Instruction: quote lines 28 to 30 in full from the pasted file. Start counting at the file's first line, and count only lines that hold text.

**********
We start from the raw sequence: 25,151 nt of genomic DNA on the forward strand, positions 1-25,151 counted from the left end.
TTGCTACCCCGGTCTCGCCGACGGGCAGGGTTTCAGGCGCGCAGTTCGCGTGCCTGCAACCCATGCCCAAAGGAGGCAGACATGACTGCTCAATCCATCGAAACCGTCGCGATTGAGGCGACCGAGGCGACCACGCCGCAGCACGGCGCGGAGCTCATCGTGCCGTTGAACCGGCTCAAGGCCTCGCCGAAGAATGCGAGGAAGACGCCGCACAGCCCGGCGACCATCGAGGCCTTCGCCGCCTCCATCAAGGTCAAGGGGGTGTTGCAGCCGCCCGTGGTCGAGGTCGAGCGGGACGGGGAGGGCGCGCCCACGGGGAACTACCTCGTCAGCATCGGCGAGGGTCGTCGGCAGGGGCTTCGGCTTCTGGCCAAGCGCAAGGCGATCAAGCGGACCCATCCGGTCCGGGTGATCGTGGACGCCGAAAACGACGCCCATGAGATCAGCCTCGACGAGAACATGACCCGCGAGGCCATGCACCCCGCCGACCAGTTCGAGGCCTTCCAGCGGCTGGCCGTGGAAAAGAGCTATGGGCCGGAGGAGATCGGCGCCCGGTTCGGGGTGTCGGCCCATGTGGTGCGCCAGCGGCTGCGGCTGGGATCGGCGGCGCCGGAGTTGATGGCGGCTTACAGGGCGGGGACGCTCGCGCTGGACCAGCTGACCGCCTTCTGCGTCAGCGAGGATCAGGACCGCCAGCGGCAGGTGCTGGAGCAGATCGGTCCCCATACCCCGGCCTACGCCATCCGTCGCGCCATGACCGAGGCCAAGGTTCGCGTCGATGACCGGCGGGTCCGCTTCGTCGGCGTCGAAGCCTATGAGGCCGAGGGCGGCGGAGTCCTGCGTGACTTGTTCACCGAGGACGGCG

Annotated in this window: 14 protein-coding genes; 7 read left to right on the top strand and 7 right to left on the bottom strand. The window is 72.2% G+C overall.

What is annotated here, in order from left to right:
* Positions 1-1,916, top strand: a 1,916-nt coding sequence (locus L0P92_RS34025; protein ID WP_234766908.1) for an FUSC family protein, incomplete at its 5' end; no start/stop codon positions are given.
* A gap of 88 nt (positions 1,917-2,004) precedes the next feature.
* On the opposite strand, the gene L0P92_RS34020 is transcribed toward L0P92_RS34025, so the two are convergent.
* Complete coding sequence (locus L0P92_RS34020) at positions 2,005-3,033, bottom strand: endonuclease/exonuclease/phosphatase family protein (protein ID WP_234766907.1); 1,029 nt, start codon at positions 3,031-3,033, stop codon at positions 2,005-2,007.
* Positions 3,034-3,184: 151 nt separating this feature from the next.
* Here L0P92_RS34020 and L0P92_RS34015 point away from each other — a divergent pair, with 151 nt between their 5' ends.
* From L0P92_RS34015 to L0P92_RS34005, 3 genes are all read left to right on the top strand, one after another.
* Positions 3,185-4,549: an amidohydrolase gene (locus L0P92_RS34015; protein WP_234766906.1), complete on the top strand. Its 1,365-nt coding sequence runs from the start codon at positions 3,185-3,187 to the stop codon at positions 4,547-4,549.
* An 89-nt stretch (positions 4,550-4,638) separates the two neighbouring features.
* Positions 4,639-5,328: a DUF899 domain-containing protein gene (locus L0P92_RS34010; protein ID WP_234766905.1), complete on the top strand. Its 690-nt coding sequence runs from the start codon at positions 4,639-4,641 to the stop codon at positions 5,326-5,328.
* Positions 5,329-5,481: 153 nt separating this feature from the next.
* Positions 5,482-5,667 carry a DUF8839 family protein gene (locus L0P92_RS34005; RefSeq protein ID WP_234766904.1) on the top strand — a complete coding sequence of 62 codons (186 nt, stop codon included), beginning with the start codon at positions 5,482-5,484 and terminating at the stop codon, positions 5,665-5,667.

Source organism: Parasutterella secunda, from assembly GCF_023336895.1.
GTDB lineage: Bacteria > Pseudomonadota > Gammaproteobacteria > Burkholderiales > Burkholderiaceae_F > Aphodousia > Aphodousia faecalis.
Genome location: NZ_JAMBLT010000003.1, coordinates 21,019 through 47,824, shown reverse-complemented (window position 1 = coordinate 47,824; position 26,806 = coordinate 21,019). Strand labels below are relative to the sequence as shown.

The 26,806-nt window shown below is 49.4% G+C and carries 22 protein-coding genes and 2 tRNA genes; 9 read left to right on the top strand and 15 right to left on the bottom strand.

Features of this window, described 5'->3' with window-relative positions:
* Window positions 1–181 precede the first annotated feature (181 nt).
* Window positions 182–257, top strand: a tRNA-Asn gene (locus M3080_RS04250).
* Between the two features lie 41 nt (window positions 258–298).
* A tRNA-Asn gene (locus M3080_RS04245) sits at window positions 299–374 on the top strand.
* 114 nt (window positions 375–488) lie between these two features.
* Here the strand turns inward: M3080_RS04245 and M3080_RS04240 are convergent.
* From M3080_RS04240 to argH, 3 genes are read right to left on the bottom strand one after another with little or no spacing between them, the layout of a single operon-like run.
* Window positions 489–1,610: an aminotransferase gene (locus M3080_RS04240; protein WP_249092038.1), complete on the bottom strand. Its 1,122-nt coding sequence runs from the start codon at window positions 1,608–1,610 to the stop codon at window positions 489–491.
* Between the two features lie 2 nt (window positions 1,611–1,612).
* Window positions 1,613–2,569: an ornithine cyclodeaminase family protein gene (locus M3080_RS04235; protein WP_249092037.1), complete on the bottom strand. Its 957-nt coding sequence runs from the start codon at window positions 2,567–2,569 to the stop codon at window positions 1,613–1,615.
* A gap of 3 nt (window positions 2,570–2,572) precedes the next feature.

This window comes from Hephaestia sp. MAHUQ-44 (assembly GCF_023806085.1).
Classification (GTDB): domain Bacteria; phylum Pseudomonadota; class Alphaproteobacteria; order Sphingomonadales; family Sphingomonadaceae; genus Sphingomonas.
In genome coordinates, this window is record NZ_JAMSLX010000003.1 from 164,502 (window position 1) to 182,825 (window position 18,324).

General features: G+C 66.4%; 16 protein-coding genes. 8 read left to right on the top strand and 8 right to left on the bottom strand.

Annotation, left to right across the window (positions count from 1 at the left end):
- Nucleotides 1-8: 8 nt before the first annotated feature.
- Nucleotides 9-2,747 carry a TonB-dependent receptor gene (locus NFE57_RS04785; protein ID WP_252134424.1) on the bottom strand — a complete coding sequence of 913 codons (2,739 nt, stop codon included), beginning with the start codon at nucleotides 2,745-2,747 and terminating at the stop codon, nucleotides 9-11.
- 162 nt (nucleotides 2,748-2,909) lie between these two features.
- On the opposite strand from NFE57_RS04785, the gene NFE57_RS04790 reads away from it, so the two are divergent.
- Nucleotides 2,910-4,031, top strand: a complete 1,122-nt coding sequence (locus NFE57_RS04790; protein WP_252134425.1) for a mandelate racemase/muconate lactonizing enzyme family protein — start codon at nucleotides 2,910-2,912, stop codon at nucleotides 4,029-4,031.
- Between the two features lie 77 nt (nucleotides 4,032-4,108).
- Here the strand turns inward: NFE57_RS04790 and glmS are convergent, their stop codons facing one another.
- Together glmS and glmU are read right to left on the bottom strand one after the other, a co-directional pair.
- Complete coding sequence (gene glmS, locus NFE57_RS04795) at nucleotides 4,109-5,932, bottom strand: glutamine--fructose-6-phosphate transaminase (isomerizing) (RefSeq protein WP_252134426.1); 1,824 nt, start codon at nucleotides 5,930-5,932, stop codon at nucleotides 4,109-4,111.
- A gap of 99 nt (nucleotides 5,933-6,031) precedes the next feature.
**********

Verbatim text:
* From M3080_RS04240 to argH, 3 genes are read right to left on the bottom strand one after another with little or no spacing between them, the layout of a single operon-like run.
* Window positions 489–1,610: an aminotransferase gene (locus M3080_RS04240; protein WP_249092038.1), complete on the bottom strand. Its 1,122-nt coding sequence runs from the start codon at window positions 1,608–1,610 to the stop codon at window positions 489–491.
* Between the two features lie 2 nt (window positions 1,611–1,612).